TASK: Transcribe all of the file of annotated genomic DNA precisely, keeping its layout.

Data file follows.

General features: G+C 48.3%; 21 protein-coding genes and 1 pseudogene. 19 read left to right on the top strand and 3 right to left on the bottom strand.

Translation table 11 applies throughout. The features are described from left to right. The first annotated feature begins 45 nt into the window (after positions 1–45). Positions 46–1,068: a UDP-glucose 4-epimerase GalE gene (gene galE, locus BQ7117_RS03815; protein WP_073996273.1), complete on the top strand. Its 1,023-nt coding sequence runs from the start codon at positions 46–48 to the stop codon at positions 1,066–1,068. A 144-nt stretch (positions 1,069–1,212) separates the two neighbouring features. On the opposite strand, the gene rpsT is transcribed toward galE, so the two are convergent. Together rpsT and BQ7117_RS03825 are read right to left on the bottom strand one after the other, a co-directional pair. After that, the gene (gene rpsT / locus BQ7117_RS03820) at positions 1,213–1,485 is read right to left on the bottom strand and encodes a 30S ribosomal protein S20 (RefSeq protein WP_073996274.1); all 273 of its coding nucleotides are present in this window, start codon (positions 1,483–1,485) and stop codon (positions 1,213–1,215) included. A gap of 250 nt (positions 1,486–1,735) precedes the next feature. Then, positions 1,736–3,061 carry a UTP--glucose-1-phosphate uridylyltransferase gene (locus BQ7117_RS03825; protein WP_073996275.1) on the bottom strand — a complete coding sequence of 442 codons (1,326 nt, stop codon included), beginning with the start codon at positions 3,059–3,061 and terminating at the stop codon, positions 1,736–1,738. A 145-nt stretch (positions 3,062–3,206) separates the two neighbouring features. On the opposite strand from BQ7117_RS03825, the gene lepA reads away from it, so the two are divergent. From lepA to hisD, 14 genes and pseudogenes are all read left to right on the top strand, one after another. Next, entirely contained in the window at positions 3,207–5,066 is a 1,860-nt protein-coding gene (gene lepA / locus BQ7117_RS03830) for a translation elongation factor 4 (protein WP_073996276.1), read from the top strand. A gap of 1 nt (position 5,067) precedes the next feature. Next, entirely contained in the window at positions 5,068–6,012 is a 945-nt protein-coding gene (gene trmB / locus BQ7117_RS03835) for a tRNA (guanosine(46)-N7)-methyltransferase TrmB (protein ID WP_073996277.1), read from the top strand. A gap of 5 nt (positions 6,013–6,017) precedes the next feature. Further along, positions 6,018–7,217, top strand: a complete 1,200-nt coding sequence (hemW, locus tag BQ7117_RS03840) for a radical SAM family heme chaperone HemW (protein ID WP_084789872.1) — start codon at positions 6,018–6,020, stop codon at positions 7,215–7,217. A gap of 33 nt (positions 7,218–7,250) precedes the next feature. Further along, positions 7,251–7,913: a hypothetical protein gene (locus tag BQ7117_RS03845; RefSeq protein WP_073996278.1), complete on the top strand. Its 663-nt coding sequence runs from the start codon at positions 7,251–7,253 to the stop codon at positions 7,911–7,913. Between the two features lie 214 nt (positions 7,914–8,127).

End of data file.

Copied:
General features: G+C 48.3%; 21 protein-coding genes and 1 pseudogene. 19 read left to right on the top strand and 3 right to left on the bottom strand.

Translation table 11 applies throughout. The features are described from left to right. The first annotated feature begins 45 nt into the window (after positions 1–45). Positions 46–1,068: a UDP-glucose 4-epimerase GalE gene (gene galE, locus BQ7117_RS03815; protein WP_073996273.1), complete on the top strand. Its 1,023-nt coding sequence runs from the start codon at positions 46–48 to the stop codon at positions 1,066–1,068. A 144-nt stretch (positions 1,069–1,212) separates the two neighbouring features. On the opposite strand, the gene rpsT is transcribed toward galE, so the two are convergent. Together rpsT and BQ7117_RS03825 are read right to left on the bottom strand one after the other, a co-directional pair. After that, the gene (gene rpsT / locus BQ7117_RS03820) at positions 1,213–1,485 is read right to left on the bottom strand and encodes a 30S ribosomal protein S20 (RefSeq protein WP_073996274.1); all 273 of its coding nucleotides are present in this window, start codon (positions 1,483–1,485) and stop codon (positions 1,213–1,215) included. A gap of 250 nt (positions 1,486–1,735) precedes the next feature. Then, positions 1,736–3,061 carry a UTP--glucose-1-phosphate uridylyltransferase gene (locus BQ7117_RS03825; protein WP_073996275.1) on the bottom strand — a complete coding sequence of 442 codons (1,326 nt, stop codon included), beginning with the start codon at positions 3,059–3,061 and terminating at the stop codon, positions 1,736–1,738. A 145-nt stretch (positions 3,062–3,206) separates the two neighbouring features. On the opposite strand from BQ7117_RS03825, the gene lepA reads away from it, so the two are divergent. From lepA to hisD, 14 genes and pseudogenes are all read left to right on the top strand, one after another. Next, entirely contained in the window at positions 3,207–5,066 is a 1,860-nt protein-coding gene (gene lepA / locus BQ7117_RS03830) for a translation elongation factor 4 (protein WP_073996276.1), read from the top strand. A gap of 1 nt (position 5,067) precedes the next feature. Next, entirely contained in the window at positions 5,068–6,012 is a 945-nt protein-coding gene (gene trmB / locus BQ7117_RS03835) for a tRNA (guanosine(46)-N7)-methyltransferase TrmB (protein ID WP_073996277.1), read from the top strand. A gap of 5 nt (positions 6,013–6,017) precedes the next feature. Further along, positions 6,018–7,217, top strand: a complete 1,200-nt coding sequence (hemW, locus tag BQ7117_RS03840) for a radical SAM family heme chaperone HemW (protein ID WP_084789872.1) — start codon at positions 6,018–6,020, stop codon at positions 7,215–7,217. A gap of 33 nt (positions 7,218–7,250) precedes the next feature. Further along, positions 7,251–7,913: a hypothetical protein gene (locus tag BQ7117_RS03845; RefSeq protein WP_073996278.1), complete on the top strand. Its 663-nt coding sequence runs from the start codon at positions 7,251–7,253 to the stop codon at positions 7,911–7,913. Between the two features lie 214 nt (positions 7,914–8,127).